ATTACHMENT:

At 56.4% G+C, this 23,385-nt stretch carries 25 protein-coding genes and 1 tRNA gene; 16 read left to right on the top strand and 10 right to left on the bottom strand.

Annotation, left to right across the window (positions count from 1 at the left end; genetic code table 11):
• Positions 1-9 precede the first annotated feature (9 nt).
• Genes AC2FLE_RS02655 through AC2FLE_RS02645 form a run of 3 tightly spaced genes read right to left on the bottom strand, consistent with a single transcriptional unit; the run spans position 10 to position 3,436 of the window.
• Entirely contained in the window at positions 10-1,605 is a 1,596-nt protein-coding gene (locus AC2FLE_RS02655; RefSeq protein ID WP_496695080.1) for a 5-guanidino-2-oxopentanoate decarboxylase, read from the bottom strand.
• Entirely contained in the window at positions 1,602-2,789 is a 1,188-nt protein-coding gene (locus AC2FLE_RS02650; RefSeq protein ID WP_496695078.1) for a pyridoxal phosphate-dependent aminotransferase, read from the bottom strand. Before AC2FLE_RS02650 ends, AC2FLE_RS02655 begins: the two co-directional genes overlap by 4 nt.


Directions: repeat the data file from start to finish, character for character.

At 56.4% G+C, this 23,385-nt stretch carries 25 protein-coding genes and 1 tRNA gene; 16 read left to right on the top strand and 10 right to left on the bottom strand.

Annotation, left to right across the window (positions count from 1 at the left end; genetic code table 11):
• Positions 1-9 precede the first annotated feature (9 nt).
• Genes AC2FLE_RS02655 through AC2FLE_RS02645 form a run of 3 tightly spaced genes read right to left on the bottom strand, consistent with a single transcriptional unit; the run spans position 10 to position 3,436 of the window.
• Entirely contained in the window at positions 10-1,605 is a 1,596-nt protein-coding gene (locus AC2FLE_RS02655; RefSeq protein ID WP_496695080.1) for a 5-guanidino-2-oxopentanoate decarboxylase, read from the bottom strand.
• Entirely contained in the window at positions 1,602-2,789 is a 1,188-nt protein-coding gene (locus AC2FLE_RS02650; RefSeq protein ID WP_496695078.1) for a pyridoxal phosphate-dependent aminotransferase, read from the bottom strand. Before AC2FLE_RS02650 ends, AC2FLE_RS02655 begins: the two co-directional genes overlap by 4 nt.